Fatal disease halts academics for student


Six days after returning from the salt-sprayed sands of South Carolina, Amanda Binion said she felt a pain like nothing she ever felt before.

She was admitted to a local hospital and transferred to intensive care at the Cleveland Clinic for 16 days, only to find out she was suffering from a fatal illness called acute necrotizing pancreatitis, which is the inflammation and eventual destruction of the pancreas.

Doctors told Binion the disease came after she had her gallbladder removed during finals week in the spring. Her pancreas became infected. Her body was filled with gallstones.

Binion’s pancreas was ultimately destroyed, but about 90 nutrient pills a week are keeping her alive.

Cysts remain from the deteriorated pancreas.

The pancreas controlled her blood sugar, and Binion now suffers from diabetic symptoms. She will need a transplant as a last resort.

Binion’s family is no stranger to hardship. Binion’s father lost his job this summer after RG Steel closed.

Her mother is a stay-at-home mom, so Binion is left with the medical bills. However, she’s unable to work due to the side effects of her condition.

Requiring special medical care at home, Binion rarely leaves her house. She can no longer exercise, but she recently stopped using a feeding tube.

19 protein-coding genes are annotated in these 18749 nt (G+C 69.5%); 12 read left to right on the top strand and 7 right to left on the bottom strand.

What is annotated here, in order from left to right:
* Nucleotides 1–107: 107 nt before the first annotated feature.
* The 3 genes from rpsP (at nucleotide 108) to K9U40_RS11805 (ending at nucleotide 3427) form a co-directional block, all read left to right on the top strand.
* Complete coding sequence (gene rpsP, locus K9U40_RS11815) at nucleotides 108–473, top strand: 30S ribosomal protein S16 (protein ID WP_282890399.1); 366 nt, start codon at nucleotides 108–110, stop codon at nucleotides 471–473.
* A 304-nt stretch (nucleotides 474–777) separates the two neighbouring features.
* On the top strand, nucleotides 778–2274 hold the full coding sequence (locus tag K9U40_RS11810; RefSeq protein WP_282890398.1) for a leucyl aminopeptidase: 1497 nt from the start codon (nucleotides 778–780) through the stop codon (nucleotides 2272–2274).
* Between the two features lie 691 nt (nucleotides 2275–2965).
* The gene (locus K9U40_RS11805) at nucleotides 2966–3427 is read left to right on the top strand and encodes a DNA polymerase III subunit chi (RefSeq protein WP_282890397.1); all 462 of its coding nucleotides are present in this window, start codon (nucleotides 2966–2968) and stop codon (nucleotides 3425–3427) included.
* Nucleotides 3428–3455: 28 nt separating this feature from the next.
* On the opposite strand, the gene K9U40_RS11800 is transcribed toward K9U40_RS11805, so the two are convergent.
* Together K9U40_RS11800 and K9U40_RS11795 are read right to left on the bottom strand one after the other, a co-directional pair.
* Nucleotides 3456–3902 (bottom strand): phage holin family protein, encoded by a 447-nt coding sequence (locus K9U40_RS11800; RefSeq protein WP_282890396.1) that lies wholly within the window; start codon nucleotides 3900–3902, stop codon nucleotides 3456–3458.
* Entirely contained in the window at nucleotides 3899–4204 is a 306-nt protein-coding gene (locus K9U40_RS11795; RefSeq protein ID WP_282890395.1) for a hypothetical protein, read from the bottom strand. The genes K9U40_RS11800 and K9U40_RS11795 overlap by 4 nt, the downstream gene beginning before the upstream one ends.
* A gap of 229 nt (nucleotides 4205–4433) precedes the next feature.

The 22-year-old was pursuing a degree in nursing at Youngstown State University. She expected to graduate this spring, but after succumbing to this unexpected illness, her nursing degree is on hold.

“She has not been in school this year, and she misses it. I know she would love to come back,” said fellow nursing major Ben Roberts.

Roberts is just one of Binion’s friends, family and nursing classmates who are raising money to help her pay medical bills.

The nursing students will host a bake sale on Thursday in the Cushwa Hall lobby from 8 a.m. to 3 p.m. There is a spaghetti dinner fundraiser set for Nov. 18 from noon to 4 p.m. at Ciminero’s Banquet Centre in Niles.

Tickets are $10 for adults and $6 for children ages 4-12. Tickets can be purchased in advance, and they will also be sold at the door.

“We’re trying to say the YSU community should help each other out,” Roberts said. “We want to show YSU nurses care about people in the program. Nurses are supposed to be proactive people, and we want her needs to be met.”

Roberts has hope for Binion to return to school, saying her condition has improved.

“But she’s not out of the woods yet,” Roberts said.

Binion said the process has been mentally stressing and that she’s anxious to complete her degree.

Binion said she won’t give up hope because she wants to eventually graduate and go back to a semi-normal life.

“I am motivated to get back to school and become who I used to be,” Binion said. “I’ll never be 100 percent or as healthy as I used to be, but everyone has been really supportive, and it helps me feel like I am getting stronger.”